How I write 10,000 words in a day
This is not a daily occurrence; 10,000 words in a day is a writing marathon that takes planning. It’s also not high-quality writing, but it is a good way to forge through the boring filler scenes I’ve been putting off and it gives me a lot of material on the page that I can later edit into something usable.
I choose a day at least a couple of days, if not weeks, in the future that I can fully dedicate to writing. I plan ahead, make sure I clear my schedule, sort out snacks and meals for the day, and (if working at home) take care of the house work. This way, I have nothing else to think about or get distracted by.
I keep a note book of things I want to write about, typically just a bullet-pointed list of scenes that I have thought about. I am more of a freestyler than a planner, so that’s about as planned ahead as I ever get. I have a playlist ready to listen to, which I may or may not use.
On the day, I get up early and head to the gym, go for walk, anything that gets me active and away from my work space for at least an hour (I have tried it without the exercise and found that the day’s word count is always lower if I skip it). I have breakfast (a meal I often don’t really bother with). Shower. Clean clothes. Brushed teeth. All of these things, so I am awake and fresh.
The actual writing
I open a new document (which I save as “10K Day [date]”) and just start typing. Sometimes this means fragments of conversations I thought about while on the treadmill, sometimes it’s working on something from the notebook. Whatever I’m writing, the trick is to write it, no editing, no hesitations, no back spacing, not even for typos. I get myself into a groove and just keep going.
If I find myself a bit stuck, if my fingers haven’t hit the keys in the last thirty seconds, I hit the Enter key three times and start writing something else. 99% of the time, this something else will be a different scene within the same story, but every now and then I’ll jump to a different story entirely. If I can’t think of the word I want or need to name a new character, I will just type XXX and keep going.
I have my notebook next to me, so I can just work my way down my ‘to write’ list if I am having trouble thinking of what to write. Often, I start with the notebook but by the end of the day won’t be referring to it as much, mostly writing things I haven’t thought about before. This is when a lot of character development happens, unplanned quirks and descriptions slip in, and the next thing I know this character is gay and that one’s a red head (later, I go back and make sure these elements are consistent throughout the story).
I work in two-hour blocks, with twenty-minute breaks in between and one hour for lunch. Usually, I hit a wall at about 8,000 words around 4pm. When this happens I stop for an hour or two. Maybe go for another walk, maybe take a nap. I get back to it after dinner and pass the 10,000-word mark around 8:00pm. This is just me, I have friends who also do this and write much faster than I do, getting their 10,000 in half the time, and others who almost never actually hit the target. It doesn’t actually matter if they don’t though, they have still spent a day on their writing and made real progress.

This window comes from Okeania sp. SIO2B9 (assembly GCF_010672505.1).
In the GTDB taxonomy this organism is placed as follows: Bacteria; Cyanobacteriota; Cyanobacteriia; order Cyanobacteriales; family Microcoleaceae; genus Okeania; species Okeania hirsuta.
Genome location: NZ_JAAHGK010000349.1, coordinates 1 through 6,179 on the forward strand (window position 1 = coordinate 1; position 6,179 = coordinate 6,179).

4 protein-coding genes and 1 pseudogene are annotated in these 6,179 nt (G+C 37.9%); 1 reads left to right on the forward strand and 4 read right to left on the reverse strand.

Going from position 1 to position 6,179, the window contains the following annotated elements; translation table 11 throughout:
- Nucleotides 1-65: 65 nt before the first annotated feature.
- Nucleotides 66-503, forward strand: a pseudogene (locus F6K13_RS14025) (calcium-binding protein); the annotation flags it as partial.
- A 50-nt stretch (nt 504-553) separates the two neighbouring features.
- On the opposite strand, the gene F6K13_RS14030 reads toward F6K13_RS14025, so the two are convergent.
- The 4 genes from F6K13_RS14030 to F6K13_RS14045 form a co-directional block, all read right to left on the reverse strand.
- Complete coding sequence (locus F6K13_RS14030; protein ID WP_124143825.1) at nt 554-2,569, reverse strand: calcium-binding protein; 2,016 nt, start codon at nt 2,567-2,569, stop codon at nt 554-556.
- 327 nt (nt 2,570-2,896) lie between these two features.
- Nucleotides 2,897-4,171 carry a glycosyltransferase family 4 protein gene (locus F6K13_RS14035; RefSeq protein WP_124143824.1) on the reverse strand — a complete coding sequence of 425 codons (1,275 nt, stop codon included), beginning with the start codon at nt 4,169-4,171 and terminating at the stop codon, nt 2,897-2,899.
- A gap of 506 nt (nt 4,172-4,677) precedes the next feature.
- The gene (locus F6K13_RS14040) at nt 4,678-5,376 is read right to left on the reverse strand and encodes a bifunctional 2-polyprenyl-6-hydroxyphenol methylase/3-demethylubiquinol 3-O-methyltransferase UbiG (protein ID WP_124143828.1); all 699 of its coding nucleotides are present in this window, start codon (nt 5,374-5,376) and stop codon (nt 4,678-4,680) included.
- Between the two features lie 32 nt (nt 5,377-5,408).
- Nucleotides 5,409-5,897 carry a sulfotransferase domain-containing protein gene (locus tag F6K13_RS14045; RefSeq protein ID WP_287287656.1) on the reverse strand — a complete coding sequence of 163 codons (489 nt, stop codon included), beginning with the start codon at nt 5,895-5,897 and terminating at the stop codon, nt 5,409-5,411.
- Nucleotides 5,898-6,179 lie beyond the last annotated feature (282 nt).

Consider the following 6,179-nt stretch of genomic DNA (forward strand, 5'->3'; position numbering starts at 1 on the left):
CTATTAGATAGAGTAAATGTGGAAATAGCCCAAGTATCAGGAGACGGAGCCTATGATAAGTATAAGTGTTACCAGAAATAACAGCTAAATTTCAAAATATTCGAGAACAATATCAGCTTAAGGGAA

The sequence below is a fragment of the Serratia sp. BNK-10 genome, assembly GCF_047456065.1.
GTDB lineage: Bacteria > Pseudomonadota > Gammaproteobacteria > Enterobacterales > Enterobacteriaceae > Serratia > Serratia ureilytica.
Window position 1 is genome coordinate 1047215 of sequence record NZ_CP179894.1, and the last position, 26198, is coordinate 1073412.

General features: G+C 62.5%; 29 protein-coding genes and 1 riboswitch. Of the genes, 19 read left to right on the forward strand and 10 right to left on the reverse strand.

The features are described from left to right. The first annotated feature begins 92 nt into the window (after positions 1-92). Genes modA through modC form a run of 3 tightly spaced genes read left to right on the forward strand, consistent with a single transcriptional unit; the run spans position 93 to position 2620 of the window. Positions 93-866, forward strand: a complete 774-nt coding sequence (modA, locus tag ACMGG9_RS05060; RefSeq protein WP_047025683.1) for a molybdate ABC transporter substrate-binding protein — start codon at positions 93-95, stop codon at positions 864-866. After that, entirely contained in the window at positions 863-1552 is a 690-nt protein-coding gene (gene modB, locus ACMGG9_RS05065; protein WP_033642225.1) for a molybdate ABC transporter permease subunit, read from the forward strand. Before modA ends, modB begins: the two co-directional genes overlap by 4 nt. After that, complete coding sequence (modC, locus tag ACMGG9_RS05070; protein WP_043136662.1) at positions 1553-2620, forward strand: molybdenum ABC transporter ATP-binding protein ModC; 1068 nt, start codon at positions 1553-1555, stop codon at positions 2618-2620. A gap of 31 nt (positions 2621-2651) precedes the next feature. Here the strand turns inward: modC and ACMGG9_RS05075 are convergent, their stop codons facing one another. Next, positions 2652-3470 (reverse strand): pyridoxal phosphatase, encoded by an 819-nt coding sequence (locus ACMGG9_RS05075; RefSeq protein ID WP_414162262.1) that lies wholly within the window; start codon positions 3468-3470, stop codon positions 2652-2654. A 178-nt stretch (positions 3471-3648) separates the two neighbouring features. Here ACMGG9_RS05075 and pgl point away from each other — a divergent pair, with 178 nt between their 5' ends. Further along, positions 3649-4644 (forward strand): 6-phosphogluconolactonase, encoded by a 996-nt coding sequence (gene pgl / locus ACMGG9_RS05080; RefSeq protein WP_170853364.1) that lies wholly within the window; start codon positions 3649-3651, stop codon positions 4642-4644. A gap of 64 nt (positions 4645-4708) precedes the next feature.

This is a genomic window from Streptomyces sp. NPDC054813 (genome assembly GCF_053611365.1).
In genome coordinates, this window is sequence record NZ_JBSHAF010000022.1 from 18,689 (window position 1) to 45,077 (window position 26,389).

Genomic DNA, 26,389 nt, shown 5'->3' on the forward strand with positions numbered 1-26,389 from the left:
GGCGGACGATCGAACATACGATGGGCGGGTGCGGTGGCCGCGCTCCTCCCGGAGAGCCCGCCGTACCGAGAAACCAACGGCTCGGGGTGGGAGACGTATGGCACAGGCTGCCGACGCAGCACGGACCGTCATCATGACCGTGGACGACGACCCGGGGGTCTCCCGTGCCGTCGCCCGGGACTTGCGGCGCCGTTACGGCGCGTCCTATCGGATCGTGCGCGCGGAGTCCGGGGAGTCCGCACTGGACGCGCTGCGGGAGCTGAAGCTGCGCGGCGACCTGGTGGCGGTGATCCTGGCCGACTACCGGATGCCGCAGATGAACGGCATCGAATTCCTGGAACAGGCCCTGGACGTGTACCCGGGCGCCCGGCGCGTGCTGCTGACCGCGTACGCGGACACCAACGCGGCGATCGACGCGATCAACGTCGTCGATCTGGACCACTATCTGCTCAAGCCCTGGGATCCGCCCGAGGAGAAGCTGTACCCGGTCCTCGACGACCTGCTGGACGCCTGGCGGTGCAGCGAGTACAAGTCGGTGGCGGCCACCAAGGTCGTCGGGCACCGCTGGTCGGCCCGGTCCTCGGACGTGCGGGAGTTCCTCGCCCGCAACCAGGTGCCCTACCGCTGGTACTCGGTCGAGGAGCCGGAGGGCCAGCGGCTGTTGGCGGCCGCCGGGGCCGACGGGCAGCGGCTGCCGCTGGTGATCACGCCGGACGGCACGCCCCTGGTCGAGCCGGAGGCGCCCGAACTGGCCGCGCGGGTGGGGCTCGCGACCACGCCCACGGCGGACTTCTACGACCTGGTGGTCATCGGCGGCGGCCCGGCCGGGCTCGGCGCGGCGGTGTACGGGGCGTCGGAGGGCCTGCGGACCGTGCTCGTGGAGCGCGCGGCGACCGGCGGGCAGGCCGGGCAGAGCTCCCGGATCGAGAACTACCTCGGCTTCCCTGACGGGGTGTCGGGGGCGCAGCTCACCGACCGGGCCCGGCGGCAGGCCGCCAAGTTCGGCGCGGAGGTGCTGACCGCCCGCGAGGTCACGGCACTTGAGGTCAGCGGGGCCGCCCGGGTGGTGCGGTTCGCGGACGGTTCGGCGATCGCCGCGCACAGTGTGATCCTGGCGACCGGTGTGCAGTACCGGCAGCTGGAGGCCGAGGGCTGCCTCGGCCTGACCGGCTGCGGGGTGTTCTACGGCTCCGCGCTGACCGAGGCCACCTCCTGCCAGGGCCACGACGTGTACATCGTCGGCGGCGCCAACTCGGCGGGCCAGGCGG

My favourite way of doing a 10,000-word day is making it a social event. My old writing group used to reserve a private room in the library and bring our laptops. We followed the same schedule of twenty-minute breaks every two hours, and wouldn’t interact during writing time, except maybe silently passing around chocolate. Then, during the breaks, we would tell each other what we were writing about.
We first started doing this by taking part in a monthly 10K Day run by a writing blog, where you could log on and post updates through the day, and encourage each other. It was great, and I would love to post a link to the site, but it’s been a long time since I visited the website, and when I went looking for it today I couldn’t find it :(
Post-10,000 word day
A day or two after I have done a 10,000-word day, I edit what I wrote. Or if not edit, at least see what I can use. I sit down and scroll through, reading what I spewed onto the page, often feeling like it’s the first time I have seen those words.
I may not be able to use everything I wrote right away. E.g a piece of dialogue is from this WIP, but I don’t know when it happens so don’t have anywhere to put it in the story right now. These fragments stay untouched.
Anything I can use right away, I copy and paste into a WIP. I don’t delete anything I write, so anything I use I change the colour of in the 10K document so I end up with a rainbow of used text. This lets me see what has and hasn’t been used with minimal effort when I come back to the 10K document later on.
Inside my Writing Folder, I have a Used folder. Once everything in a 10K Day document has been used, I move the document to the Used folder. Until then, it sits in the main folder, ready for me to open it up and scroll through. It can stay there for a long time, especially if it has pieces from more than one story in it. Having it there means that when I have time to write but find myself unsure what I want to say I have a stock pile of pieces to use as a jumping off point.